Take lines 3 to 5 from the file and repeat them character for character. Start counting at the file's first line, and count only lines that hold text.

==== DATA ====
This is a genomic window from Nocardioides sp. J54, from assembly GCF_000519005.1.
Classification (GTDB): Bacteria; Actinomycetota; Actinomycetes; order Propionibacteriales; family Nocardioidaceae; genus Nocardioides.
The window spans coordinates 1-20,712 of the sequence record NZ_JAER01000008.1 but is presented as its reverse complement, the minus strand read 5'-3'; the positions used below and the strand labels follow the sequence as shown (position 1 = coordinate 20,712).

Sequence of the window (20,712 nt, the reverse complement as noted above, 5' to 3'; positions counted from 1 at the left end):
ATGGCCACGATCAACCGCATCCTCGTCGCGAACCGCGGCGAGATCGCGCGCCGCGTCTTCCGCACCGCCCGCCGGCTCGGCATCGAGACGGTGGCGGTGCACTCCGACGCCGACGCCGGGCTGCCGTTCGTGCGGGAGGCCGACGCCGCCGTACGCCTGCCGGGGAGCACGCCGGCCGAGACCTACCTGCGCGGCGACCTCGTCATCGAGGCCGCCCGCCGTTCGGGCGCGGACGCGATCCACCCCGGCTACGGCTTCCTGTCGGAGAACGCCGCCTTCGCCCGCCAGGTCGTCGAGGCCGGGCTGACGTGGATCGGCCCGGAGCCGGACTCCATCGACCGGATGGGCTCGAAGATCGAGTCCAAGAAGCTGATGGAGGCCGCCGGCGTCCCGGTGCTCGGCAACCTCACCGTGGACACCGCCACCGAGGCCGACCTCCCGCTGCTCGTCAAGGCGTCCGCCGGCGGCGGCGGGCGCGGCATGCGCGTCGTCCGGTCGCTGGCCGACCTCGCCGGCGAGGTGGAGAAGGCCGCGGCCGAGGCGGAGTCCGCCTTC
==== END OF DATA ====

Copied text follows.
The window spans coordinates 1-20,712 of the sequence record NZ_JAER01000008.1 but is presented as its reverse complement, the minus strand read 5'-3'; the positions used below and the strand labels follow the sequence as shown (position 1 = coordinate 20,712).

Sequence of the window (20,712 nt, the reverse complement as noted above, 5' to 3'; positions counted from 1 at the left end):
ATGGCCACGATCAACCGCATCCTCGTCGCGAACCGCGGCGAGATCGCGCGCCGCGTCTTCCGCACCGCCCGCCGGCTCGGCATCGAGACGGTGGCGGTGCACTCCGACGCCGACGCCGGGCTGCCGTTCGTGCGGGAGGCCGACGCCGCCGTACGCCTGCCGGGGAGCACGCCGGCCGAGACCTACCTGCGCGGCGACCTCGTCATCGAGGCCGCCCGCCGTTCGGGCGCGGACGCGATCCACCCCGGCTACGGCTTCCTGTCGGAGAACGCCGCCTTCGCCCGCCAGGTCGTCGAGGCCGGGCTGACGTGGATCGGCCCGGAGCCGGACTCCATCGACCGGATGGGCTCGAAGATCGAGTCCAAGAAGCTGATGGAGGCCGCCGGCGTCCCGGTGCTCGGCAACCTCACCGTGGACACCGCCACCGAGGCCGACCTCCCGCTGCTCGTCAAGGCGTCCGCCGGCGGCGGCGGGCGCGGCATGCGCGTCGTCCGGTCGCTGGCCGACCTCGCCGGCGAGGTGGAGAAGGCCGCGGCCGAGGCGGAGTCCGCCTTC